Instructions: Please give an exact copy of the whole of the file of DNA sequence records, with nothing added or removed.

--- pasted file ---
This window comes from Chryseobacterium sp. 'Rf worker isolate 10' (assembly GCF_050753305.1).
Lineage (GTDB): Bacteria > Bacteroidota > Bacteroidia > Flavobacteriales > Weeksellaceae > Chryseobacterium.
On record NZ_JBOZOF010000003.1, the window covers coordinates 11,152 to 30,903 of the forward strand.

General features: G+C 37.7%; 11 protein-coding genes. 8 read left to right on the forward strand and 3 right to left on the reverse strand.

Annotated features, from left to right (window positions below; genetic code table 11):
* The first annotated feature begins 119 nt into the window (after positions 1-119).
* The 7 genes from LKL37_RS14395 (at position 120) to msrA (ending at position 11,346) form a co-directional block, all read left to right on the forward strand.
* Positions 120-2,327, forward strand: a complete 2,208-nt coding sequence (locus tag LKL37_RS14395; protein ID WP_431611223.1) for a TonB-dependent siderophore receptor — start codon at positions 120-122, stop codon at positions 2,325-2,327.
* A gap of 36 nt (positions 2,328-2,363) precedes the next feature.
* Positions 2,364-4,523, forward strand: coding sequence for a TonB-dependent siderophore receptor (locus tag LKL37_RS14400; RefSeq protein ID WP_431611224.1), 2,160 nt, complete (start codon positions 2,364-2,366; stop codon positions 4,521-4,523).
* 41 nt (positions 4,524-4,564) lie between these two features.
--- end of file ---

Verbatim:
This window comes from Chryseobacterium sp. 'Rf worker isolate 10' (assembly GCF_050753305.1).
Lineage (GTDB): Bacteria > Bacteroidota > Bacteroidia > Flavobacteriales > Weeksellaceae > Chryseobacterium.
On record NZ_JBOZOF010000003.1, the window covers coordinates 11,152 to 30,903 of the forward strand.

General features: G+C 37.7%; 11 protein-coding genes. 8 read left to right on the forward strand and 3 right to left on the reverse strand.

Annotated features, from left to right (window positions below; genetic code table 11):
* The first annotated feature begins 119 nt into the window (after positions 1-119).
* The 7 genes from LKL37_RS14395 (at position 120) to msrA (ending at position 11,346) form a co-directional block, all read left to right on the forward strand.
* Positions 120-2,327, forward strand: a complete 2,208-nt coding sequence (locus tag LKL37_RS14395; protein ID WP_431611223.1) for a TonB-dependent siderophore receptor — start codon at positions 120-122, stop codon at positions 2,325-2,327.
* A gap of 36 nt (positions 2,328-2,363) precedes the next feature.
* Positions 2,364-4,523, forward strand: coding sequence for a TonB-dependent siderophore receptor (locus tag LKL37_RS14400; RefSeq protein ID WP_431611224.1), 2,160 nt, complete (start codon positions 2,364-2,366; stop codon positions 4,521-4,523).
* 41 nt (positions 4,524-4,564) lie between these two features.